Russia may soon run out of missiles, Ukraine defense min. claims

Russia's military doesn't have much advanced munitions left and is using less missiles in its attacks, the Ukrainian MOD claimed.

 A view shows a house destroyed by a Russian missile strike, as Russia's attack on Ukraine continues, in Kyiv, Ukraine, in this handout picture released December 29, 2022.  (photo credit: STATE EMERGENCY SERVICES/HANDOUT VIA REUTERS)
A view shows a house destroyed by a Russian missile strike, as Russia's attack on Ukraine continues, in Kyiv, Ukraine, in this handout picture released December 29, 2022.
(photo credit: STATE EMERGENCY SERVICES/HANDOUT VIA REUTERS)

Russia is launching fewer missiles per attack and is increasing the intervals between attacks, a representative of the Ukrainian Defense Ministry claimed in a statement on Thursday.

The Russian military had used "everything that can move," and now has fallen back on Iranian "Shahed" drones and missiles originally meant for air defense like the S-300 missile systems, Defense Ministry Spokesman Andriy Yusov said.

"We can see that despite the massive missile attack, the infrastructure of Ukraine has withstood and will certainly endure. The enemy's missile potential is decreasing. They cannot maintain such a high intensity both in terms of regularity and in terms of quantity," he added.

Missile attacks targeting infrastructure

The comments were published on the same day a massive attack of 120 missiles further damaged Ukraine's energy grid as well as numerous civilian buildings.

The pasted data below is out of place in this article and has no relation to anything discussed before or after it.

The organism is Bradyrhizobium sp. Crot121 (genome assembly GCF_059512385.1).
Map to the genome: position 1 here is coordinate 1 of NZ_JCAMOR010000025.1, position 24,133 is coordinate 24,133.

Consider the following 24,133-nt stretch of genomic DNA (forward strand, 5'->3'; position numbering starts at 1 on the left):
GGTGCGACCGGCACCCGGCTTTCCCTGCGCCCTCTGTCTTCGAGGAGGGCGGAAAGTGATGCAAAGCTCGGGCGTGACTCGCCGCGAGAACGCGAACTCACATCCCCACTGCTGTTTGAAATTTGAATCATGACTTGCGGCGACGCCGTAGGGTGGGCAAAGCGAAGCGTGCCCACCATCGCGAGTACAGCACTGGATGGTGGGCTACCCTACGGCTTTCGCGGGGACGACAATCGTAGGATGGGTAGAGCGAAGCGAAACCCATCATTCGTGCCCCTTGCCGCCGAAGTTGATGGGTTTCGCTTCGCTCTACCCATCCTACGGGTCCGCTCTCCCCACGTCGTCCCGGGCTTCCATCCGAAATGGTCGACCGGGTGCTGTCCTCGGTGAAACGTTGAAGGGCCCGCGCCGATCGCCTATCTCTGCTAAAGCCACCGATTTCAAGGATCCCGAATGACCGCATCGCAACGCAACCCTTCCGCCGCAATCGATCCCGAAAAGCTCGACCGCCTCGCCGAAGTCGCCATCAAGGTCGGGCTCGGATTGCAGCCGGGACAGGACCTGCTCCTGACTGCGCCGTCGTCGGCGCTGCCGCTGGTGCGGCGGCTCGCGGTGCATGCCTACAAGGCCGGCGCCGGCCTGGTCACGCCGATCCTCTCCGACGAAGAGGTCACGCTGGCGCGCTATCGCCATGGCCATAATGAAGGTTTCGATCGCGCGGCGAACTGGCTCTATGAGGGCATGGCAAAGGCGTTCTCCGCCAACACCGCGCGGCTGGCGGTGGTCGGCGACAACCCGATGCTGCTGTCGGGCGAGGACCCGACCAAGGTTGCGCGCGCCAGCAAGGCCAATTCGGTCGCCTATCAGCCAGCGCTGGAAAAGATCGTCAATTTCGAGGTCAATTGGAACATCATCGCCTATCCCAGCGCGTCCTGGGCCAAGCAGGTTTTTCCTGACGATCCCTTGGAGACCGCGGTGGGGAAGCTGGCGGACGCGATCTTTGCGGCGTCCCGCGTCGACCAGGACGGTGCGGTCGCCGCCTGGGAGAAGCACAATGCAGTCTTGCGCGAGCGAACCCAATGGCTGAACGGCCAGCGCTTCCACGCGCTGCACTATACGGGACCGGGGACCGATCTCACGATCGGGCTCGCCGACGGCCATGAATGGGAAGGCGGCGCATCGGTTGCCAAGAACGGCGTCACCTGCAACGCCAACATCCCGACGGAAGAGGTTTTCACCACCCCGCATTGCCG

However, claims that Russia is running low on munitions have been made throughout the over 10-month long war. Already in May, a representative of Ukraine's Intelligence Directorate claimed that Russia had severely depleted its missile stocks. 

A part of an unmanned aerial vehicle, what Ukrainian military authorities described as an Iranian made suicide drone Shahed-136 and which was shot down near the town of Kupiansk, amid Russia's attack on Ukraine, is seen in Kharkiv region, Ukraine, in this handout picture released September 13, 2022 (credit: MIL.GOV.UA/CC BY 4.0 (https://creativecommons.org/licenses/by/4.0)/VIA WIKIMEDIA COMMONS)A part of an unmanned aerial vehicle, what Ukrainian military authorities described as an Iranian made suicide drone Shahed-136 and which was shot down near the town of Kupiansk, amid Russia's attack on Ukraine, is seen in Kharkiv region, Ukraine, in this handout picture released September 13, 2022 (credit: MIL.GOV.UA/CC BY 4.0 (https://creativecommons.org/licenses/by/4.0)/VIA WIKIMEDIA COMMONS)

Reports have persisted throughout the war that Russia's defense industry has been unable to produce many of its more advanced munitions because of the rising prices of raw materials and limitations on foreign electronics caused by Western sanctions. 

Michael Starr contributed to this story.